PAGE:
The SA state government plans to install green reflector markers on the Eyre Highway to alert truckies to nearby informal rest areas and new rest stops at Wirrulla, Iron Knob and Kimba.
The Kimba rest area is part of the Kimba Level Crossing Removal and Road Realignment Project that was announced by the SA government in July. The project forms part of a $75 million federal and state government commitment to improve the Eyre Highway between Border Village and Port Augusta.
The ‘3-2-1’ green reflector markers will alert truck drivers with a high-visibility warning that a stop is approaching, allowing them time to safely slow down and stop at a rest site normally not visible at night.
The concept was reworked from an orginal idea from National Road Freighters Association (NRFA) president and road transport and safety advocate Rod Hannifey, the theory being to map informal heavy vehicle rest areas as part of broader improvements to a rest area information database.
Hannifey has tried to assess what guidelines are being used before construction commences, highlighting that that best practice should always be implemented.
“I’m very keen to find out what they’re building and provide some input,” said Hannifey.
“That’s always been the problem. They build it but they don’t have to sleep or live in it. In the past I’ve had people send me designs for rest areas before they’re built, which gives us a chance to provide feedback.”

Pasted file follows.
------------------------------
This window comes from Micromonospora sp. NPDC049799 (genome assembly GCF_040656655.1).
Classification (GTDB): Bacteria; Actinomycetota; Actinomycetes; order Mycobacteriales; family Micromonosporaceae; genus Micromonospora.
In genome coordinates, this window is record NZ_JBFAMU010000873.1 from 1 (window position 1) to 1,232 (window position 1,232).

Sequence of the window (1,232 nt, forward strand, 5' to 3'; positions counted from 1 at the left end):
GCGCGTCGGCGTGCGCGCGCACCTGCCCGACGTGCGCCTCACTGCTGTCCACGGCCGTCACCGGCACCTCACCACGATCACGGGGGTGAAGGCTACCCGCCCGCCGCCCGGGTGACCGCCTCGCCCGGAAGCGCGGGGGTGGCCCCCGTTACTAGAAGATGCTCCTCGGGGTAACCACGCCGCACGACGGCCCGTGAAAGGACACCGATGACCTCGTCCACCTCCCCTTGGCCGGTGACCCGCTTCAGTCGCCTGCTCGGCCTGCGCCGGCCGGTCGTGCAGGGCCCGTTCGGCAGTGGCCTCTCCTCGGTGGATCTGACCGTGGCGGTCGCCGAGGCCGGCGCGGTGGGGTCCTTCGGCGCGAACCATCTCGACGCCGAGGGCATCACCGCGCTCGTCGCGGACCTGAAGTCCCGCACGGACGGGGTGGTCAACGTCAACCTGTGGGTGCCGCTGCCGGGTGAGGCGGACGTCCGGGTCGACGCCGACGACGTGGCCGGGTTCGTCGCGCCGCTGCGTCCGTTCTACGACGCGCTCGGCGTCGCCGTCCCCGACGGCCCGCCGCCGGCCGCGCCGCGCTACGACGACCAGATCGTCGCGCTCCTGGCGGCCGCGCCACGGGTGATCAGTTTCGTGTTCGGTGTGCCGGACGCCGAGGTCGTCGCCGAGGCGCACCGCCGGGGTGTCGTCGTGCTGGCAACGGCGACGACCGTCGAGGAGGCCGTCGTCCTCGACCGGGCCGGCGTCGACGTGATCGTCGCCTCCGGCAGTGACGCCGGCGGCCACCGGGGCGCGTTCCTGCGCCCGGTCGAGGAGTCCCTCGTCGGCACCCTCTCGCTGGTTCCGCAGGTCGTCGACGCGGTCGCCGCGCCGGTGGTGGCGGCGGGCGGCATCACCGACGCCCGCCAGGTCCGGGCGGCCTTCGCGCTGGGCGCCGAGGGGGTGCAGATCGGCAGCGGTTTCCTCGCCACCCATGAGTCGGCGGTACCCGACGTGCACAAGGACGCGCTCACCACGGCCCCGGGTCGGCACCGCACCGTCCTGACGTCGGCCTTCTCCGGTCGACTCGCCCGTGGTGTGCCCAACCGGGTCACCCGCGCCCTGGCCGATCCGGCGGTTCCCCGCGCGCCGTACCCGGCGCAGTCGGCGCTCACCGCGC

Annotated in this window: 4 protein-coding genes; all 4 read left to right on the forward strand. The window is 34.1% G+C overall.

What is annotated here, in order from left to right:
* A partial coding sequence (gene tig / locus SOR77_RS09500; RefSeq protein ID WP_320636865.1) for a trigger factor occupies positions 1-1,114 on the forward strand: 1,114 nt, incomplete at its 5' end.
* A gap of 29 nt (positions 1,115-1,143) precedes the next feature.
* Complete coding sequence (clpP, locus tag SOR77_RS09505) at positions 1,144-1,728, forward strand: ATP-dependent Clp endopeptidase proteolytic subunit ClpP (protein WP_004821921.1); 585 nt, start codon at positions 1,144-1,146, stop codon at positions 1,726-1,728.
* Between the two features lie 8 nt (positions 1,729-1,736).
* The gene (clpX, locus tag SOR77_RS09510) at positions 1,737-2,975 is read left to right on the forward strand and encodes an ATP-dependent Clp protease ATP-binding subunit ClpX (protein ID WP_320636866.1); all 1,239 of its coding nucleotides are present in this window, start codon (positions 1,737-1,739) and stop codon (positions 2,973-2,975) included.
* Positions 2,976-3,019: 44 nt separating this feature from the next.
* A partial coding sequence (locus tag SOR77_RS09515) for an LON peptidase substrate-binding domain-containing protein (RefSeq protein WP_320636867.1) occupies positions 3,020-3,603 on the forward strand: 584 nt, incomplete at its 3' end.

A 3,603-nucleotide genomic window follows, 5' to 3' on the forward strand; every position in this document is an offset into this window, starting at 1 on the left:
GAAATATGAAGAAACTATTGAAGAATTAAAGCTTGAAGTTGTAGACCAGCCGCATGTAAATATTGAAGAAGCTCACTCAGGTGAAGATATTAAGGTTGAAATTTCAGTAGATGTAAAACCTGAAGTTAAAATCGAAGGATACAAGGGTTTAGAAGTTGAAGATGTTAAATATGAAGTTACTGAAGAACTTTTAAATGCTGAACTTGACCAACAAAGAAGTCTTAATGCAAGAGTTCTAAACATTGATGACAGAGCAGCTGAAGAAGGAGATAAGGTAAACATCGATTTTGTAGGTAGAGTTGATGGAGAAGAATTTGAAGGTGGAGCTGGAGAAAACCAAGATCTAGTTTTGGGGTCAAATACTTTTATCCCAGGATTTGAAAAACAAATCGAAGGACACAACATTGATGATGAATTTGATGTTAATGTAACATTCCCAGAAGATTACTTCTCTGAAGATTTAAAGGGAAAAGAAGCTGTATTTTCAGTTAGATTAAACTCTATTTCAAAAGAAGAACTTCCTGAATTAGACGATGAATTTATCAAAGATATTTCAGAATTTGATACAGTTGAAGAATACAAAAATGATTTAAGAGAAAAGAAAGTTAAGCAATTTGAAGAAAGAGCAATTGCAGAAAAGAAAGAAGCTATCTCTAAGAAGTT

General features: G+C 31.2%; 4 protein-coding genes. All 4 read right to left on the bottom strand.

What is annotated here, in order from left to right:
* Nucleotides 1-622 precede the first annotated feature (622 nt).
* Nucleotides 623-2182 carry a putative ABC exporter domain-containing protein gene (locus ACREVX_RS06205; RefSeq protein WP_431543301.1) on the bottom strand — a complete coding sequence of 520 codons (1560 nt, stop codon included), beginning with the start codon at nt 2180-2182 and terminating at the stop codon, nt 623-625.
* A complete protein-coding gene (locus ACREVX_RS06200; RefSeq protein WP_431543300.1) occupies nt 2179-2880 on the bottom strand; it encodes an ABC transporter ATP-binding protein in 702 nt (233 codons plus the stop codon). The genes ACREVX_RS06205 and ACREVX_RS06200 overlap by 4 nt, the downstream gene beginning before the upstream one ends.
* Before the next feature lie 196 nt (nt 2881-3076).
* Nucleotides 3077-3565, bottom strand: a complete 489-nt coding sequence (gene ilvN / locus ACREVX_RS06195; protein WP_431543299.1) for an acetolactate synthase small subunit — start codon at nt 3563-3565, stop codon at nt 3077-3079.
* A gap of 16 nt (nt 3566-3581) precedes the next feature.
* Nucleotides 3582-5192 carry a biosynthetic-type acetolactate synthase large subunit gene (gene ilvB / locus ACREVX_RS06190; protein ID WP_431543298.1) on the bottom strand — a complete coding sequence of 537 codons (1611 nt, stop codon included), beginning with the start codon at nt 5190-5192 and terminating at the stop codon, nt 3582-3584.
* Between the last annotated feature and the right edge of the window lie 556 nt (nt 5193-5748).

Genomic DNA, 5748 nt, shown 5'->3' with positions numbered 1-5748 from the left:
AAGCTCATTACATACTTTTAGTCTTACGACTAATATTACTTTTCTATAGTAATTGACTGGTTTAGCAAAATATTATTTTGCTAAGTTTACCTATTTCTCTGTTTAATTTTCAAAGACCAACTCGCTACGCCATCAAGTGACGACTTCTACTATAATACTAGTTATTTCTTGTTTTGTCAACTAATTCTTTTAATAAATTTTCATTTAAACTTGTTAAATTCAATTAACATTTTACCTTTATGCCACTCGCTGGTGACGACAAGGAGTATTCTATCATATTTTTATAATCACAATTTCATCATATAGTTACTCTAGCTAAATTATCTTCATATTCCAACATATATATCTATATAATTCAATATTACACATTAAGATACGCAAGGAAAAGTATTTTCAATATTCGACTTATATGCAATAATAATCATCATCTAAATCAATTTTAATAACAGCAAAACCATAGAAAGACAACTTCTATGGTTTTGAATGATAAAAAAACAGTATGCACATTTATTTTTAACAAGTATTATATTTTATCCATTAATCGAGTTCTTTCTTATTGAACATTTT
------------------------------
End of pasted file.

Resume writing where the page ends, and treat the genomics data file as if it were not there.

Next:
“Unless they talk to people like us, we, or they don’t get the value out of the money being spent.”
When Big Rigs contacted the Minister for Infrastructure and Transport, Corey Wingard for an update, his media department responded, advising that, “reflector markers will be installed over the next fortnight to alert truck drivers to the nearest informal rest area on the Eyre Highway.”
“Construction works will commence early next year on the Wirrulla rest area, with completion expected by June 2022. The department is continuing planning works on both Iron Knob and Kimba rest areas,” the statement added.
“We’ve been asking South Australia to do this for the past 15 years,” said Hannifey.
“We’ve had guidelines in Queensland, NSW and Victoria, but I want to know if it’s being done correctly, so that it’s the same everywhere.”